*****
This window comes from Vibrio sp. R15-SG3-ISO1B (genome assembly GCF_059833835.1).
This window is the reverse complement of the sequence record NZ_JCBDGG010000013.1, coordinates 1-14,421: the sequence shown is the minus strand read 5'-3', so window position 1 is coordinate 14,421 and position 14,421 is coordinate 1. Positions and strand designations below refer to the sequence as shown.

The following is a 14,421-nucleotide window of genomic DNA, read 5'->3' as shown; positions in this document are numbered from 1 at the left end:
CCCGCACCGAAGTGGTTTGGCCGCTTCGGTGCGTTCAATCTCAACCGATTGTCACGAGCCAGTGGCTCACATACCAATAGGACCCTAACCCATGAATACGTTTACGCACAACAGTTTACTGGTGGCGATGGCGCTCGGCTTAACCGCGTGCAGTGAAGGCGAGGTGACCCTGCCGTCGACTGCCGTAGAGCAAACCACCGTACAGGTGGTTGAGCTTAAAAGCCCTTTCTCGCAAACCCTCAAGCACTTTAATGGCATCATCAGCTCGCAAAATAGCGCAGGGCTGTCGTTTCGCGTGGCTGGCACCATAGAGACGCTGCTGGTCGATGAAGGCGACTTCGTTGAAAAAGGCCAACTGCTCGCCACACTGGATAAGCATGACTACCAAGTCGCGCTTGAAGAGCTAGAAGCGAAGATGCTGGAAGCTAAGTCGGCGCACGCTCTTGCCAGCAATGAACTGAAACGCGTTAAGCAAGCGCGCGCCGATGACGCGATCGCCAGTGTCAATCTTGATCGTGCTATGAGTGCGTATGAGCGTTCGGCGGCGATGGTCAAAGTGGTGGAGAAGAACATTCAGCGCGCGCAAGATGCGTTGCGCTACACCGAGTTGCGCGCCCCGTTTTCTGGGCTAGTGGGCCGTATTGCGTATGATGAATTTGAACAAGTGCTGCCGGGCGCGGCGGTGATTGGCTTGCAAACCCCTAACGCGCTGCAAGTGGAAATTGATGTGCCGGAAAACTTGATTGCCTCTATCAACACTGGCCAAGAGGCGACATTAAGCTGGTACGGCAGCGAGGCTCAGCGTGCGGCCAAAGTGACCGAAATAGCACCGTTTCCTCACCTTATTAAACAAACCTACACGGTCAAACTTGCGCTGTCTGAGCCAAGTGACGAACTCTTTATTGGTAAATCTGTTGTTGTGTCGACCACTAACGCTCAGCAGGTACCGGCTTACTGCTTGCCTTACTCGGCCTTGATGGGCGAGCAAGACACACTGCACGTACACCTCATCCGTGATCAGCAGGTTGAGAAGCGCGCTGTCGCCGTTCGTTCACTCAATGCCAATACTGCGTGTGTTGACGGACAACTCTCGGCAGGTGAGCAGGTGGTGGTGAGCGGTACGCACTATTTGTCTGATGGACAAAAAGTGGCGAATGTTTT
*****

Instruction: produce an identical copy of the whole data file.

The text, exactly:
This window comes from Vibrio sp. R15-SG3-ISO1B (genome assembly GCF_059833835.1).
This window is the reverse complement of the sequence record NZ_JCBDGG010000013.1, coordinates 1-14,421: the sequence shown is the minus strand read 5'-3', so window position 1 is coordinate 14,421 and position 14,421 is coordinate 1. Positions and strand designations below refer to the sequence as shown.

The following is a 14,421-nucleotide window of genomic DNA, read 5'->3' as shown; positions in this document are numbered from 1 at the left end:
CCCGCACCGAAGTGGTTTGGCCGCTTCGGTGCGTTCAATCTCAACCGATTGTCACGAGCCAGTGGCTCACATACCAATAGGACCCTAACCCATGAATACGTTTACGCACAACAGTTTACTGGTGGCGATGGCGCTCGGCTTAACCGCGTGCAGTGAAGGCGAGGTGACCCTGCCGTCGACTGCCGTAGAGCAAACCACCGTACAGGTGGTTGAGCTTAAAAGCCCTTTCTCGCAAACCCTCAAGCACTTTAATGGCATCATCAGCTCGCAAAATAGCGCAGGGCTGTCGTTTCGCGTGGCTGGCACCATAGAGACGCTGCTGGTCGATGAAGGCGACTTCGTTGAAAAAGGCCAACTGCTCGCCACACTGGATAAGCATGACTACCAAGTCGCGCTTGAAGAGCTAGAAGCGAAGATGCTGGAAGCTAAGTCGGCGCACGCTCTTGCCAGCAATGAACTGAAACGCGTTAAGCAAGCGCGCGCCGATGACGCGATCGCCAGTGTCAATCTTGATCGTGCTATGAGTGCGTATGAGCGTTCGGCGGCGATGGTCAAAGTGGTGGAGAAGAACATTCAGCGCGCGCAAGATGCGTTGCGCTACACCGAGTTGCGCGCCCCGTTTTCTGGGCTAGTGGGCCGTATTGCGTATGATGAATTTGAACAAGTGCTGCCGGGCGCGGCGGTGATTGGCTTGCAAACCCCTAACGCGCTGCAAGTGGAAATTGATGTGCCGGAAAACTTGATTGCCTCTATCAACACTGGCCAAGAGGCGACATTAAGCTGGTACGGCAGCGAGGCTCAGCGTGCGGCCAAAGTGACCGAAATAGCACCGTTTCCTCACCTTATTAAACAAACCTACACGGTCAAACTTGCGCTGTCTGAGCCAAGTGACGAACTCTTTATTGGTAAATCTGTTGTTGTGTCGACCACTAACGCTCAGCAGGTACCGGCTTACTGCTTGCCTTACTCGGCCTTGATGGGCGAGCAAGACACACTGCACGTACACCTCATCCGTGATCAGCAGGTTGAGAAGCGCGCTGTCGCCGTTCGTTCACTCAATGCCAATACTGCGTGTGTTGACGGACAACTCTCGGCAGGTGAGCAGGTGGTGGTGAGCGGTACGCACTATTTGTCTGATGGACAAAAAGTGGCGAATGTTTT